How to buy Insulin in London?
I'm a type 1 diabetic and I've just arrived in London. I have to buy Insulin, but they won't accept the prescription from my doctor in Brazil. I tried to go to the doctor and get a new prescription, but they want to charge me £200 for a simple consult. What to do? I use Lantus and Humalog.
- Dr FrankLv 71 decade agoBest answer
I am afraid these are both prescription only medications and GPs in London are much more switched on to treating foreign nationals privately than they are in the provinces. Unless you strike lucky with a sympathetic GP you will just have to cough up.Source(s): GP for more years than I care to remember
- SandraLv 44 years ago
Yes. It depends on the insulin. Humilin is available without a prescription. Humalog and Lantus are not. I believe Novolog requires a prescription. I don't know about the others. I use Humalog and Lantus. Depending on what state you're in, you may or may not need a prescription to get syringes. Here in Georgia, I do not need one. I can walk into any drug store and buy syringes over the counter. Insulin is expensive. Regardless of what kind you use, if you have pharmacy benefits through your health insurance, it will probably be cheaper to have a prescription. With one, you would only pay the copay. The laws are different from state to state. Ask your pharmacist.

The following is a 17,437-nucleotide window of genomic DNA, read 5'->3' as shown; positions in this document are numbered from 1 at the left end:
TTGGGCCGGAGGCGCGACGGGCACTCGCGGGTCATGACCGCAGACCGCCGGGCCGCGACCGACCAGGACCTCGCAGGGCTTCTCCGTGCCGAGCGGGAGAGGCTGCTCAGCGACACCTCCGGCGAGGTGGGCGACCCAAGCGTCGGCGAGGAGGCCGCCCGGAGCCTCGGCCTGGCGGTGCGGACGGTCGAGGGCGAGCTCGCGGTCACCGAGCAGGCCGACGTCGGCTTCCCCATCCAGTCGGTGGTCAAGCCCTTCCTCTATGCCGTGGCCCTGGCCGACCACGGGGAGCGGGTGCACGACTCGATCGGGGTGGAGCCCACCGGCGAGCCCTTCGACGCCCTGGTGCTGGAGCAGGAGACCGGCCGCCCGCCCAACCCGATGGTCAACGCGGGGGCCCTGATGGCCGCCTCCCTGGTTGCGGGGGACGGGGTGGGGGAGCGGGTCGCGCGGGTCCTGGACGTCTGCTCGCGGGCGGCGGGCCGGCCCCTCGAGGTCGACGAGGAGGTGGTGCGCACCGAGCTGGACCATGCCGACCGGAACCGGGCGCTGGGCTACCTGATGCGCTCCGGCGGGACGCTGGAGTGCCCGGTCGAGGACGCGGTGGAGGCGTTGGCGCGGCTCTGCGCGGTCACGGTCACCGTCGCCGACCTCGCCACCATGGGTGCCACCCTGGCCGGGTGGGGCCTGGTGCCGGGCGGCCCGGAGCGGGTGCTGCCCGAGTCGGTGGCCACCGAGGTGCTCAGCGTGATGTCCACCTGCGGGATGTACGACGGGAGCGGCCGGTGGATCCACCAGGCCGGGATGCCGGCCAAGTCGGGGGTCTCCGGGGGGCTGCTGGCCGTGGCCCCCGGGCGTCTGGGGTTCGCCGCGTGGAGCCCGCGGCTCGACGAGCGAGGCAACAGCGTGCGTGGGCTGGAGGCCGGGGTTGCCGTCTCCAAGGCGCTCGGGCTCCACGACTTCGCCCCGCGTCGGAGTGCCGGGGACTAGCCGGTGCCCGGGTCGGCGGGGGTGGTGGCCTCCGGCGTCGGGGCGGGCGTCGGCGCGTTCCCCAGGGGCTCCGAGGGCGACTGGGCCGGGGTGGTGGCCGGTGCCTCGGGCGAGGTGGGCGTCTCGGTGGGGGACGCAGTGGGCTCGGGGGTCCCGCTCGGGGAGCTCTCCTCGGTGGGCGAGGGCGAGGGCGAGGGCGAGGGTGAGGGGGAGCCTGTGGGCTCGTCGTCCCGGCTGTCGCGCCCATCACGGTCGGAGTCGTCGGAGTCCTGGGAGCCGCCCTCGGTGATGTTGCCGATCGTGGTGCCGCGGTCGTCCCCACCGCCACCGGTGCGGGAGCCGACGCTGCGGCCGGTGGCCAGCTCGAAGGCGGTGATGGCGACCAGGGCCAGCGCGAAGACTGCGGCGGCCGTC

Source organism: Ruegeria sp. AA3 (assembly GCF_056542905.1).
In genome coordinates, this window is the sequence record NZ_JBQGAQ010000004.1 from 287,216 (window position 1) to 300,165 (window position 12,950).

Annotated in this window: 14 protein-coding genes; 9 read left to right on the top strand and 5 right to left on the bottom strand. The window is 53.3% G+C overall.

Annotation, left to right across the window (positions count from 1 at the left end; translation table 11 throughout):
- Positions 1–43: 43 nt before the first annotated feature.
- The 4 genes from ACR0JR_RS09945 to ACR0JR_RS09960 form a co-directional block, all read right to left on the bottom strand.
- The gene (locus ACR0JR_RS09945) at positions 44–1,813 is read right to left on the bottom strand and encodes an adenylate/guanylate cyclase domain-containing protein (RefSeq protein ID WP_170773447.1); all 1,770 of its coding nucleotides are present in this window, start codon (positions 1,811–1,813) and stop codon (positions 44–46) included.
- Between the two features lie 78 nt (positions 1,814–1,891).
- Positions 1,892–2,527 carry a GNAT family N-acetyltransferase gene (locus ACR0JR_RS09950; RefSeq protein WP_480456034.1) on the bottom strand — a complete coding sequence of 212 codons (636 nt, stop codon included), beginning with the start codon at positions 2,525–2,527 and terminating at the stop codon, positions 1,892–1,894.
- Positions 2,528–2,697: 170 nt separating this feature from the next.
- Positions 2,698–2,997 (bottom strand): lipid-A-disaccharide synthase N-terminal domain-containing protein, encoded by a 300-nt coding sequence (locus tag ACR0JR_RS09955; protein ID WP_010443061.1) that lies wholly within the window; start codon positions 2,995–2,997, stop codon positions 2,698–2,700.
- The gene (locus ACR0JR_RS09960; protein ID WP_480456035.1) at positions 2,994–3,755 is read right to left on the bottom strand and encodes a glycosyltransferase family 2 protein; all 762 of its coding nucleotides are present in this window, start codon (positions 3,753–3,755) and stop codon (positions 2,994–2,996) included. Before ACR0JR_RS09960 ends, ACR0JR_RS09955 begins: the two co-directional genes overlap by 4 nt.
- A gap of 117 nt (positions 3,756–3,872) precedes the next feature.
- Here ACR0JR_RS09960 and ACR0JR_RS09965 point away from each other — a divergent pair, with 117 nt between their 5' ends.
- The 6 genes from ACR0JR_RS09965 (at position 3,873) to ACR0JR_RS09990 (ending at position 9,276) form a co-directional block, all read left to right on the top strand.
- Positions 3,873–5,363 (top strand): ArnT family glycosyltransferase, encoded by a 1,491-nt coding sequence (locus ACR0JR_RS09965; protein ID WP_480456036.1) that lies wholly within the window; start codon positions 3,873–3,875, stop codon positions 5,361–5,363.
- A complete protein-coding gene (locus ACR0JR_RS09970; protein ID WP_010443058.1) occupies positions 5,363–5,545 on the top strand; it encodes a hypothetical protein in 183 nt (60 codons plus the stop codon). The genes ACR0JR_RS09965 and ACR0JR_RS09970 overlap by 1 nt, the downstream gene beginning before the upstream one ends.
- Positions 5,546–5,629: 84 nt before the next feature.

- Anonymous4 years ago
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How to buy Insulin in London?
I'm a type 1 diabetic and I've just arrived in London. I have to buy Insulin, but they won't accept the prescription from my doctor in Brazil. I tried to go to the doctor and get a new prescription, but they want to charge me £200 for a simple consult. What to do? I use Lantus and Humalog.Source(s): buy insulin london: https://shortly.im/cnfo3
- Roy <Lv 61 decade ago
Insulin has been a Prescription only medicine in the UK since 1998. Unfortunately as you found out, your prescription is not valid in this country - how would the pharmacist confirm that it was not a forgery ?
Your best bet is to visit one of the NHS walk-in centres (take your prescription and your insulin with you + your passport).
See here for a location: http://www.nhs.uk/ServiceDirectories/Pages/Service...
You will not be entitled to free consultation. Once you have paid for the consultation and received a private prescription, you will have to pay for your insulin and an associated private prescription dispensing fee.Source(s): Other sources: http://www.kcl.ac.uk/about/structure/admin/acareg/...
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- Charles SLv 51 decade ago
Go to an NHS doctor. They shouldn't charge more than £25 for a consultation. If you are here to work or as a student, you can register with the NHS and then the consultation will be free. If you're working, take your passport and a letter from your employer to the doctor. If you're here as a student take your passport and your student card to the doctor.
If you are here on holiday, it's still possible to use an NHS doctor as a private patient but they shouldn't charge much more than £25. The £200 fee sounds as if you went to a Harley Street private practice.
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